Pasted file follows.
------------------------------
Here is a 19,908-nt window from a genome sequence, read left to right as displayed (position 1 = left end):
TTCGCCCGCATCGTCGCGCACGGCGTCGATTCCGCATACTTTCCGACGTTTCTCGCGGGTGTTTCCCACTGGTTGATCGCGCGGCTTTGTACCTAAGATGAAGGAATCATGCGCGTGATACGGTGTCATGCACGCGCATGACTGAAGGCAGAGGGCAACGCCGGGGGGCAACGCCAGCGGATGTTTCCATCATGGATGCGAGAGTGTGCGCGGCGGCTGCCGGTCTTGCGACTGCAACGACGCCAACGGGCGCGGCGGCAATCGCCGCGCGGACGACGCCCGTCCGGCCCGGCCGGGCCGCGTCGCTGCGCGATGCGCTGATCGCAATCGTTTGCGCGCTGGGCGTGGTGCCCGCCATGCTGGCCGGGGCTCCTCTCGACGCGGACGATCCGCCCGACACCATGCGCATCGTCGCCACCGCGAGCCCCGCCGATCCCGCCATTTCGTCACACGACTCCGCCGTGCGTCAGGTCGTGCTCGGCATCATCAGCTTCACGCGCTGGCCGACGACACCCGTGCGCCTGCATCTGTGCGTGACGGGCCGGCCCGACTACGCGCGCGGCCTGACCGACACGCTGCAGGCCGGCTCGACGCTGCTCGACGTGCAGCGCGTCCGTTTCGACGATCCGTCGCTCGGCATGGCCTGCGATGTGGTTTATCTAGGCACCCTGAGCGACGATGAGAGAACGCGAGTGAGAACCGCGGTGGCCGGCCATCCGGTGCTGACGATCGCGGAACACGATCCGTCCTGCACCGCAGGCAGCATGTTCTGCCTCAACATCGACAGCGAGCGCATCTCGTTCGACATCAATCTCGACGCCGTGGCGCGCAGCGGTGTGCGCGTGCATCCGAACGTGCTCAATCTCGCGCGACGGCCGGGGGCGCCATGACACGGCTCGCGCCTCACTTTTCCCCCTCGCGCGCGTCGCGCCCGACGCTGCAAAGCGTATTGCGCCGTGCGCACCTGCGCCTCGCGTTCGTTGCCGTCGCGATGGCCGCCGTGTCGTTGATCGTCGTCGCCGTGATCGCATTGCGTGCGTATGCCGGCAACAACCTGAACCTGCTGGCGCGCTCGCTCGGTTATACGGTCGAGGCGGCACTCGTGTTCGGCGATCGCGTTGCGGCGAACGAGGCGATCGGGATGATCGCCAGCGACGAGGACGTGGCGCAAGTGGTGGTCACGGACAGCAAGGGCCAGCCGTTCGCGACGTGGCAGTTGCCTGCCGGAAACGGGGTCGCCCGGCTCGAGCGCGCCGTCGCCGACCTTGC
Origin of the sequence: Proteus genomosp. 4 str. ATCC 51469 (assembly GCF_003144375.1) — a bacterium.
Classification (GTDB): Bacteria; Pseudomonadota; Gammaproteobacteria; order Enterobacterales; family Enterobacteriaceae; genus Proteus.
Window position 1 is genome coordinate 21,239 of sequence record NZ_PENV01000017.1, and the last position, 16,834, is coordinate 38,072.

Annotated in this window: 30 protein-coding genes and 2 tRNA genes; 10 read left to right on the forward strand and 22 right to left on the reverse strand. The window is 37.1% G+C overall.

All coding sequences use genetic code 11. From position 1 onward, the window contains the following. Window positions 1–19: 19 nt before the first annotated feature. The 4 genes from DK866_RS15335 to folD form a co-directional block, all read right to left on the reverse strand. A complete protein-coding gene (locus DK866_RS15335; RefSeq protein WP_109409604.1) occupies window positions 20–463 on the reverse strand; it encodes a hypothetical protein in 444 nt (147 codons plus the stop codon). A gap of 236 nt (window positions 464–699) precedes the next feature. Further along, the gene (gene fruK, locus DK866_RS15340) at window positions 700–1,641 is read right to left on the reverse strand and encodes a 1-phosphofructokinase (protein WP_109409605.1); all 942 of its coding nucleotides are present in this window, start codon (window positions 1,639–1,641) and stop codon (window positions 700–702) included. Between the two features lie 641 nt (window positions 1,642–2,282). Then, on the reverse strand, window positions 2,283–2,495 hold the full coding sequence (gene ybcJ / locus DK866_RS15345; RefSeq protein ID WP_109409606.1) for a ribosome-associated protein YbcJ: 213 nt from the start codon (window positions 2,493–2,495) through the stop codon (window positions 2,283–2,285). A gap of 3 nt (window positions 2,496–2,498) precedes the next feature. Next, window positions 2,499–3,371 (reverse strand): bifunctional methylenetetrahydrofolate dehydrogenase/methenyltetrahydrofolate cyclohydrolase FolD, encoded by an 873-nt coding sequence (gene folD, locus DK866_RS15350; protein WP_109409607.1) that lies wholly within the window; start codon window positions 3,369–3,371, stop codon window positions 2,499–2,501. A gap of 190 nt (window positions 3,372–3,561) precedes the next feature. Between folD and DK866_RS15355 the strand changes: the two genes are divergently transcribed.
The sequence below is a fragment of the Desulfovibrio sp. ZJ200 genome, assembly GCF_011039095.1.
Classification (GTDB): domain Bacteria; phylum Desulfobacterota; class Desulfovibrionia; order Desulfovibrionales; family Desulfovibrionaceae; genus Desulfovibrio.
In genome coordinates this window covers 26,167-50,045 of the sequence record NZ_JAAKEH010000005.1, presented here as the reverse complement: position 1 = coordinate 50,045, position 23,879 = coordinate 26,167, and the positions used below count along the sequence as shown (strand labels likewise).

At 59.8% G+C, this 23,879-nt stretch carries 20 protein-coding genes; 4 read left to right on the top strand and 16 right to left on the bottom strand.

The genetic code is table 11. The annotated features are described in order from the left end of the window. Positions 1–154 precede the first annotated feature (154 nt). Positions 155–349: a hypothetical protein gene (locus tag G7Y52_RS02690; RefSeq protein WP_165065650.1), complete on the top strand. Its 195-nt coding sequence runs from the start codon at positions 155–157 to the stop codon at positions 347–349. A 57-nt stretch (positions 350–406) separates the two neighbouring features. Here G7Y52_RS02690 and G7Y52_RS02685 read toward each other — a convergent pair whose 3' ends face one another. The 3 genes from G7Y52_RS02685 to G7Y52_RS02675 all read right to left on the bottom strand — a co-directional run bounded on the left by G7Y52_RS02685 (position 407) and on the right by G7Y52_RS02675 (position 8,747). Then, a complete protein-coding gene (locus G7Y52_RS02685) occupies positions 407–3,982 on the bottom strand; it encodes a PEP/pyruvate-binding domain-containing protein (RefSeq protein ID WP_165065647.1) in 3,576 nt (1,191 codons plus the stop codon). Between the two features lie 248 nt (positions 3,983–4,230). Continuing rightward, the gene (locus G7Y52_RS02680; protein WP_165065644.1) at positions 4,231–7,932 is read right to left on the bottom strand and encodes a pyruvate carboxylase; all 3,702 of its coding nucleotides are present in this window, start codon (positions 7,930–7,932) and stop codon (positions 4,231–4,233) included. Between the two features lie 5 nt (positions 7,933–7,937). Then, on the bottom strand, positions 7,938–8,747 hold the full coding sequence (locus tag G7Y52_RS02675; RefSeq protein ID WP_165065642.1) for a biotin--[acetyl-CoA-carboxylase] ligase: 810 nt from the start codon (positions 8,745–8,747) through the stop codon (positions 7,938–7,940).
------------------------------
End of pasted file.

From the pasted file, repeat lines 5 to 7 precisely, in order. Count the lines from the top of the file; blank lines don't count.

Window position 1 is genome coordinate 21,239 of sequence record NZ_PENV01000017.1, and the last position, 16,834, is coordinate 38,072.

Annotated in this window: 30 protein-coding genes and 2 tRNA genes; 10 read left to right on the forward strand and 22 right to left on the reverse strand. The window is 37.1% G+C overall.

All coding sequences use genetic code 11. From position 1 onward, the window contains the following. Window positions 1–19: 19 nt before the first annotated feature. The 4 genes from DK866_RS15335 to folD form a co-directional block, all read right to left on the reverse strand. A complete protein-coding gene (locus DK866_RS15335; RefSeq protein WP_109409604.1) occupies window positions 20–463 on the reverse strand; it encodes a hypothetical protein in 444 nt (147 codons plus the stop codon). A gap of 236 nt (window positions 464–699) precedes the next feature. Further along, the gene (gene fruK, locus DK866_RS15340) at window positions 700–1,641 is read right to left on the reverse strand and encodes a 1-phosphofructokinase (protein WP_109409605.1); all 942 of its coding nucleotides are present in this window, start codon (window positions 1,639–1,641) and stop codon (window positions 700–702) included. Between the two features lie 641 nt (window positions 1,642–2,282). Then, on the reverse strand, window positions 2,283–2,495 hold the full coding sequence (gene ybcJ / locus DK866_RS15345; RefSeq protein ID WP_109409606.1) for a ribosome-associated protein YbcJ: 213 nt from the start codon (window positions 2,493–2,495) through the stop codon (window positions 2,283–2,285). A gap of 3 nt (window positions 2,496–2,498) precedes the next feature. Next, window positions 2,499–3,371 (reverse strand): bifunctional methylenetetrahydrofolate dehydrogenase/methenyltetrahydrofolate cyclohydrolase FolD, encoded by an 873-nt coding sequence (gene folD, locus DK866_RS15350; protein WP_109409607.1) that lies wholly within the window; start codon window positions 3,369–3,371, stop codon window positions 2,499–2,501. A gap of 190 nt (window positions 3,372–3,561) precedes the next feature. Between folD and DK866_RS15355 the strand changes: the two genes are divergently transcribed.